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Gerard SCHURMANN (b.1924)
Chamber Music Volume 3
Piano Quartet No. 1 (1986) [21.04]
Serenade for Solo Violin (1969) [17.19]
Piano Quartet No. 2 (1997-8) [20.50]
Two Violins (2015) [13.47]
Lyris Quartet
Martin Beaver (violin)
Mikhail Korzhev (piano)
rec. 2015-17, Meng Concert Hall of Music, California State University, Fullerton; Allegro Recordings, Burbank, California.
TOCCATA CLASSICS TOCC0336 [73.20]

It would be fair to say that Gerard Schurmann has always been a bit of an outsider in British music, largely because of the fact that he was born in Java which was then part of the Dutch East Indies, secondly because he ‘cut his teeth’ as a film composer including Hammer horrors like The Lost Continent (1968) and also because he has for some years been living in Los Angeles. The consequence has been that chances to hear his music have been few. I can recall, though, a wonderful impression made on me at a performance c.1980 at the Three Choirs Festival of his Vision of Piers Ploughman for chorus and orchestra. Soon after that I snapped up a recording of his powerful Six Studies of Francis Bacon recorded by Chandos (CHAN9167)

Sadly, I missed the two previous volumes in this series but am happy to be studying these works and getting to know his music again.

The earliest work on this CD dates from 1969 and is one the composer’s first recognised compositions. As Paul Conway observes the Serenade for Solo Violin is, in effect, a set of nine studies, which utilize various string techniques and effects whilst making a cohesive work overall. So, for example, the third piece ‘Con stancio’ displays a fascinating use of harmonics. Later the ‘Presto’ movement is muted throughout, the gentle ‘Tranquillo’ includes ‘flautando’ passages, trills and icy tremelandos. You get the idea.

It was composed originally for Schurmann’s first wife Vivien Hind, who was at the time leader of the BBC Concert Orchestra. It would be great to hear her interpretation but Martin Beaver is superb and, it seems to me, never puts a foot wrong with his gracious but also authoritative playing. Alan Rawsthorne, Schurmann’s teacher and friend is perhaps a strong influence behind this work.

I found the 1st Piano Quartet to be an immensely fine and an utterly admirable creation. It’s sometimes difficult to quantify these things but it is, of course, something to do with the nature of the material. Here in movement one – entitled ‘Ricercare’, it is sinewy and searching, the second movement is a lengthy ‘Capriccio’. This is fast music over an extended period and any composer knows what a challenge properly quick music is, especially at over seven minutes duration, the longest of the three movements. A memorable melody emerges regularly across the texture which Paul Conway, in the usual extended and really useful booklet essay which Toccata proudly provides, says is “a folk-like theme”, but which I heard as a fragment of plainchant. The finale, Corale, is a slow movement of equal length which ends the work “in a mood of calm acquiescence” after the relentless “energy of the angry ‘Dies Irae’ of the ‘Capriccio’”, anger expressed at the decease of two close friends of Schurmann’s, one being Hans Keller.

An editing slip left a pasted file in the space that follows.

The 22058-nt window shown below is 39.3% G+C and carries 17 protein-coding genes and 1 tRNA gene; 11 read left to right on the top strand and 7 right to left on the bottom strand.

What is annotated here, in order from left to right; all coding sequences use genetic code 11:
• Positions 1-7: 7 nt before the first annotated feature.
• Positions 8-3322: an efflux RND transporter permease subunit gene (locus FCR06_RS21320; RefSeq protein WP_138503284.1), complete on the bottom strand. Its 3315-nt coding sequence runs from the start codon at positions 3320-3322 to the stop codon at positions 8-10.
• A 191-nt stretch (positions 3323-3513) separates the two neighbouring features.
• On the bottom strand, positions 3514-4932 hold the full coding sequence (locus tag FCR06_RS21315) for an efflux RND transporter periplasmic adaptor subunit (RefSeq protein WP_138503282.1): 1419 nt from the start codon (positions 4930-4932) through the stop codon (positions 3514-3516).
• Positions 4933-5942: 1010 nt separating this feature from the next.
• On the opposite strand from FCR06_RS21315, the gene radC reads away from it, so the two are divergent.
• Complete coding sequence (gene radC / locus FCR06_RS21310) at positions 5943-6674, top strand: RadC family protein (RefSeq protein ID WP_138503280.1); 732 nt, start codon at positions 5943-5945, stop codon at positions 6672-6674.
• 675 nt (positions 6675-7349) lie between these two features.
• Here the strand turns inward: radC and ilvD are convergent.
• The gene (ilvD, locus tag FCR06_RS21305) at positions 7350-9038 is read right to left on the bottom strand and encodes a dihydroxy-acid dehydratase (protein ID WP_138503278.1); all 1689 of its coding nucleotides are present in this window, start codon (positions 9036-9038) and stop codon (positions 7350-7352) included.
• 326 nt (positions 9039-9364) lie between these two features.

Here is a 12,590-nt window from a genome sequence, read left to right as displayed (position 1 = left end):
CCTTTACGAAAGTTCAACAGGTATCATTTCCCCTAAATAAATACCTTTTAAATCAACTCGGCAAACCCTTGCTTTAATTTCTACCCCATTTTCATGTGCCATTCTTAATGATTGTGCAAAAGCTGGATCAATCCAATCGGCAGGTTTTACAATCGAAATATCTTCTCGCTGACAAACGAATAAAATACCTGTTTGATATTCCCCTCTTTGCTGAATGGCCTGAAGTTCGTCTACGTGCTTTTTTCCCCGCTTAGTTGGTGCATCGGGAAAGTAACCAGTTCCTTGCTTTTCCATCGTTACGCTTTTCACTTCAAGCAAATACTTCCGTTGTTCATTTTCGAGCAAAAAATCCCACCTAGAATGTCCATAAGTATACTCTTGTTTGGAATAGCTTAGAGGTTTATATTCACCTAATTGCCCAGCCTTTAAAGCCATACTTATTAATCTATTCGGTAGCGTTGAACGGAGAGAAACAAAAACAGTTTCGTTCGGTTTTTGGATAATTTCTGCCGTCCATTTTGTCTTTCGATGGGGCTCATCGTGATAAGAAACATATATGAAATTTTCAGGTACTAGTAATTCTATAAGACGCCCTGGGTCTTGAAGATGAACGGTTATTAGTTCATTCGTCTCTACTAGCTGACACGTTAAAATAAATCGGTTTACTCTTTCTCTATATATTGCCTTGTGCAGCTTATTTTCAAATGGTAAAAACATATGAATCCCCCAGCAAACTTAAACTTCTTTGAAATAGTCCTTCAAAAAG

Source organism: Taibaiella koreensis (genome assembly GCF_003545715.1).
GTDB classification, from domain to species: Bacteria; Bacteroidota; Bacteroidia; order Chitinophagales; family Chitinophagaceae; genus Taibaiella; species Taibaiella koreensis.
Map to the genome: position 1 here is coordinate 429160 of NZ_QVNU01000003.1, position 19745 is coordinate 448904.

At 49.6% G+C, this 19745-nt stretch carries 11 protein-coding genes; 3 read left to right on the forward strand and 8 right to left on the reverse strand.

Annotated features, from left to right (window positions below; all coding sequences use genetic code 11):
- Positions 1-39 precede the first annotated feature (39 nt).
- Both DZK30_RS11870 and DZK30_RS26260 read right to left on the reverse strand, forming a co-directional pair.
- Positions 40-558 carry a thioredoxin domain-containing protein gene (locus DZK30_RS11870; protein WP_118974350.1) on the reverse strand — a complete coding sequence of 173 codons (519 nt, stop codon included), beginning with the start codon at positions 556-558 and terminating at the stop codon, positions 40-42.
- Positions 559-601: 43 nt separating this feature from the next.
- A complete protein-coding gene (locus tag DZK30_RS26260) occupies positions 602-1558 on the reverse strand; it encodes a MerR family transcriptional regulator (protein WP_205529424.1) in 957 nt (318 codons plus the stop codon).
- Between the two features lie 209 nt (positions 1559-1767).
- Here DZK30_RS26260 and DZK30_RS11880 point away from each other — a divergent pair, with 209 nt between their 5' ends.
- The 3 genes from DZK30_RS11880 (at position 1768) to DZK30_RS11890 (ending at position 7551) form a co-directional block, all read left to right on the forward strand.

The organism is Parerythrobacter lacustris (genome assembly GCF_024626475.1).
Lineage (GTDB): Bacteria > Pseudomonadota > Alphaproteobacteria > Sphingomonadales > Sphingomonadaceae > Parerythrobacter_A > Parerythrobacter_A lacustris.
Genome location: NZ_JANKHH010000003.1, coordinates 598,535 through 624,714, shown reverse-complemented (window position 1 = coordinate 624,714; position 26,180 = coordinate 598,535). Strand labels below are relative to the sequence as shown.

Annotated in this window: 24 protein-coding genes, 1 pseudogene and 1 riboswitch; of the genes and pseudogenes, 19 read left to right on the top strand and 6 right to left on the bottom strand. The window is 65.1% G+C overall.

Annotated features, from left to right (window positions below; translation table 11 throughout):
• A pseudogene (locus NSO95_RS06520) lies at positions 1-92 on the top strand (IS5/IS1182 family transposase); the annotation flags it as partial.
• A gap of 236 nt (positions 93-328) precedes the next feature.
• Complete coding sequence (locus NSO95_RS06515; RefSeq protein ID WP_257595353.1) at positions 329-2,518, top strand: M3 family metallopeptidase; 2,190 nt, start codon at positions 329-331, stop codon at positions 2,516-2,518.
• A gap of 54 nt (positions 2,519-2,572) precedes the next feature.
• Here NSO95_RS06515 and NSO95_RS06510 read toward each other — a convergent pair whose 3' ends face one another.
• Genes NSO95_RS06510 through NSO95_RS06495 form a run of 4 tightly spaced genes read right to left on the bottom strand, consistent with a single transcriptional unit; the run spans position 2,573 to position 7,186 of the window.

The Piano Quartet No 2 is a much sunnier work. It too is in three movements with the longest again, the middle one, which is marked ‘Scorrevole’, which here may well mean sliding and/or flowing. Cleverly this is also a slow movement – adagio cantabile – but with scherzo elements mixed in. On either side is first a lyrical allegro moderato and at the close a fugue, marked allegro molto, with a most memorable and wonderfully treated subject so full of vigour. Without demeaning the piece in any way I would say that this is the friendly and approachable face of twentieth century music but also that Schurmann has his own voice that draws you in and also makes you think.

I would imagine that the composer must have been delighted with the final cut of these performances. There is some very fine playing here and the energy and vitality of the music is captured to its full where necessary but when needed the reflective nature of the music is thoughtfully conveyed.

The disc ends with two members of the Lyris Quartet playing a work written especially for them, a set of six miniatures making up Two Violins. This is cleverly constructed where material in one movement informs and is reflected in another. The opening ‘Parade’ is described as a vignette in which the ideas are passed between the two players in the form of a conversation. And this dialogue creates further moods via ‘Dreaming’, then ‘Playing’. There is also ‘Teasing’ which uses differing tempi, ‘Roaming’ as the ideas meander into each other and finally the fun of ‘Chasing’. All very clever and also challenging for the two superb performers.

Gary Higginson


 




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